Screen, ports, keyboard and trackpad:
The screen is an absolutely gorgeous 2560x1440p IPS touch panel at 12.5"(yes, the same size as the Macbook) that I found myself gravitating towards over every other display I have. Seriously, it looks great. As for the input mechanisms, I found the keyboard surprisingly good for such a thin laptop, actually preferring it slightly to my Macbook Air keyboard, and the trackpad is not bad but not great. Meanwhile, Lenovo's beating Apple and HP's Spectre by including not only a USB 3.1 Type C connector but a standard Type A USB 3.0 port and a separate power port that can be used as a USB 2.0 connection. Sadly the charger is not Type C, so if you have a phone with one of those new connectors you can't use the same charger.
As I opened with, the Yoga 900S is a very, very small laptop, and is as you might expect therefore not extremely powerful. However, Intel's done a great job updating their Core M processor line from last year, when it was in its first generation. The new Core M's are based on their 6th generation Skylake architecture, and the top of the line Core M7 in the Yoga is just about as fast as my Haswell Core i7 ultra low voltage chip in benchmarks.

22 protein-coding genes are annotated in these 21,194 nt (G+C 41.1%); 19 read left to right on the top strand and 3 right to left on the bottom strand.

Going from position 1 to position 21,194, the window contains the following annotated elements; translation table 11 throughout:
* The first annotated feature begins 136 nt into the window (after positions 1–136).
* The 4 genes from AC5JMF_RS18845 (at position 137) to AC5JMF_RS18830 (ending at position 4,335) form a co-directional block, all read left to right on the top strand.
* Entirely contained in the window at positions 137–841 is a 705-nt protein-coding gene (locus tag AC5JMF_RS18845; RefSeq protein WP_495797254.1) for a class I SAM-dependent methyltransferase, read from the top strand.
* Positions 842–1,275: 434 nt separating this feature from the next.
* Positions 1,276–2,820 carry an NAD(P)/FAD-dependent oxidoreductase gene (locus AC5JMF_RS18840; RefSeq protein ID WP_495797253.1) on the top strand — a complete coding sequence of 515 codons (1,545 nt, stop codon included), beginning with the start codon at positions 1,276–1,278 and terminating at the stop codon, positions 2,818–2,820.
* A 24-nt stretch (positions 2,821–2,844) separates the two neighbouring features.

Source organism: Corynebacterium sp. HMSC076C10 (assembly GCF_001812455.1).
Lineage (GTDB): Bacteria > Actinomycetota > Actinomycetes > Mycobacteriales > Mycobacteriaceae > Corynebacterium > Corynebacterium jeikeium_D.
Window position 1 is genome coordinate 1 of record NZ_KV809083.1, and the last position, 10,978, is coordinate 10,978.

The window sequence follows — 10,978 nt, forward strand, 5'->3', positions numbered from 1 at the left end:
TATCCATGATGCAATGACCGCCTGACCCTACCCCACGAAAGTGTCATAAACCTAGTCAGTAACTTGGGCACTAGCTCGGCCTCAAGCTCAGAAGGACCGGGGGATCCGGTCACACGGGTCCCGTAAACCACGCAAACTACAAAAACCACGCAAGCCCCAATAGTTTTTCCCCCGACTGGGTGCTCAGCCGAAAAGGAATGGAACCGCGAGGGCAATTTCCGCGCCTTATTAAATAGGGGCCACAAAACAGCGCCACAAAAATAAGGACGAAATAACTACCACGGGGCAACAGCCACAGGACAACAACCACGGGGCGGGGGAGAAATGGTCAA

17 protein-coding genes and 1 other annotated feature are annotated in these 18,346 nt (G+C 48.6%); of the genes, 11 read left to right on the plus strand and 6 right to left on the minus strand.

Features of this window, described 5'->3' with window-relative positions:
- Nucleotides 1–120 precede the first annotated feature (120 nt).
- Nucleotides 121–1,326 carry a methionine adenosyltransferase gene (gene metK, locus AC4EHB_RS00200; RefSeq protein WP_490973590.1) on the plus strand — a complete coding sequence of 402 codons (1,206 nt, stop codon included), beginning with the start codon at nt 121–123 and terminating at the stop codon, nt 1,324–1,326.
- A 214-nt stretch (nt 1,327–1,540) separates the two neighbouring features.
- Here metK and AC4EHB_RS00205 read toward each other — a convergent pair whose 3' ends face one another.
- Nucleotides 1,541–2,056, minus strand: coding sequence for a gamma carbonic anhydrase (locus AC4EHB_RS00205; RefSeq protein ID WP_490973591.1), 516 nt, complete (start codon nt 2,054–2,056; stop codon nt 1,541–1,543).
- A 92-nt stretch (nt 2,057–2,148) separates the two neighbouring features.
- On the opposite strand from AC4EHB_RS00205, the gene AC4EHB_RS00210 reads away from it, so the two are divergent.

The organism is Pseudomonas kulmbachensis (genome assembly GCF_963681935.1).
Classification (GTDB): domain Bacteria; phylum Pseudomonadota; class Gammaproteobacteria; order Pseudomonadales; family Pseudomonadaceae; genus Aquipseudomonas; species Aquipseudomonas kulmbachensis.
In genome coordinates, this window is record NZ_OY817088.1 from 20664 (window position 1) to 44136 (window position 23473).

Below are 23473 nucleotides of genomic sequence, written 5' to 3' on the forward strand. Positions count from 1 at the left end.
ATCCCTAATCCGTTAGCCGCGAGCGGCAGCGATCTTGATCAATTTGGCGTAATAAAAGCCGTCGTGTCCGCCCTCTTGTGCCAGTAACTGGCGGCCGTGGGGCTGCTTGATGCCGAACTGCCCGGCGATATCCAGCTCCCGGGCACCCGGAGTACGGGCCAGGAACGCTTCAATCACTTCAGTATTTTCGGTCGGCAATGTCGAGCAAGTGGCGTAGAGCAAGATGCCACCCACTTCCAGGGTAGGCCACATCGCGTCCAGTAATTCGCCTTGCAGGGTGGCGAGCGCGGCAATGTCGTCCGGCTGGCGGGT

All of that nerdery aside, unlike a Lenovo I reviewed last year with the old Core M, and the 2015 Apple Macbook, the Yoga 900S keeps up with normal usage just fine. I never felt any major speed penalties compared to even my desktop when using lots of Chrome and Edge tabs, Notepad ++ and a few Windows Explorer windows. Similarly, the graphics are much improved - streaming a 4K video from YouTube with a bunch of other background tabs open was absolutely fine. Besides the Core M7, there's 8GB's of DDR4 RAM and a 256GB solid state drive. All of that said, if you want the laptop equivalent of a Corvette, the 900S is not your computer - it's more like a Miata. In particular, gaming is out; Even something like Rocket League was too stuttery to be playable.
There's essentially 3 main direct competitors to the Yoga 900S: The Apple Macbook, ASUS Zenbook 3 and HP Spectre. The Macbook is slightly better looking in my opinion, and has OS X which is a huge advantage for some, but there's some severe usability issues with only having 1 port. Additionally, it costs a full $300 more for the base configuration. The Spectre is even thinner than the Yoga, yet somehow still fits in higher powered Core i processors. But it's pricier at $1169, has a lower resolution screen, and no touch capability whatsoever - I'd take the Yoga's beautiful 1440p screen over a slightly faster CPU. Finally, while the Zenbook 3 looks great, it's not out yet, so I can't really recommend it without some evaluation time. Of course, you could also move up to a standard, less crazily thin ultrabook like the Dell XPS 13, normal Yoga 900(the non-S version) or Macbook Air, but that's a different category of device. That leaves the Yoga 900S as the winner, unless you hugely prefer OS X.